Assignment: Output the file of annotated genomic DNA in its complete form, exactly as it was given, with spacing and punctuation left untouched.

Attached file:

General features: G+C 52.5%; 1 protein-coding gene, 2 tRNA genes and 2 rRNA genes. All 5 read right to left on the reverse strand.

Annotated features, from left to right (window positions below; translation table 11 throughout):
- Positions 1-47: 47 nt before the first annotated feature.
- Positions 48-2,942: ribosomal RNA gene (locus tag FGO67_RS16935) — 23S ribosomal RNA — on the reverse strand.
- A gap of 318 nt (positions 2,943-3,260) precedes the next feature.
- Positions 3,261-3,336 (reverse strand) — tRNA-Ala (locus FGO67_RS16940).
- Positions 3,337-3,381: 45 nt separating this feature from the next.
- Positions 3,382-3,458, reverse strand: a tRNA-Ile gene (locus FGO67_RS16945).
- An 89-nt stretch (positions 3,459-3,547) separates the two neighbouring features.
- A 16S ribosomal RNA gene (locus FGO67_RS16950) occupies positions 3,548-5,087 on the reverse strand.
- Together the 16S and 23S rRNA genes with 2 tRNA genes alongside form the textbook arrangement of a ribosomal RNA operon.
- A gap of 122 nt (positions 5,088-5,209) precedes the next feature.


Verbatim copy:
General features: G+C 52.5%; 1 protein-coding gene, 2 tRNA genes and 2 rRNA genes. All 5 read right to left on the reverse strand.

Annotated features, from left to right (window positions below; translation table 11 throughout):
- Positions 1-47: 47 nt before the first annotated feature.
- Positions 48-2,942: ribosomal RNA gene (locus tag FGO67_RS16935) — 23S ribosomal RNA — on the reverse strand.
- A gap of 318 nt (positions 2,943-3,260) precedes the next feature.
- Positions 3,261-3,336 (reverse strand) — tRNA-Ala (locus FGO67_RS16940).
- Positions 3,337-3,381: 45 nt separating this feature from the next.
- Positions 3,382-3,458, reverse strand: a tRNA-Ile gene (locus FGO67_RS16945).
- An 89-nt stretch (positions 3,459-3,547) separates the two neighbouring features.
- A 16S ribosomal RNA gene (locus FGO67_RS16950) occupies positions 3,548-5,087 on the reverse strand.
- Together the 16S and 23S rRNA genes with 2 tRNA genes alongside form the textbook arrangement of a ribosomal RNA operon.
- A gap of 122 nt (positions 5,088-5,209) precedes the next feature.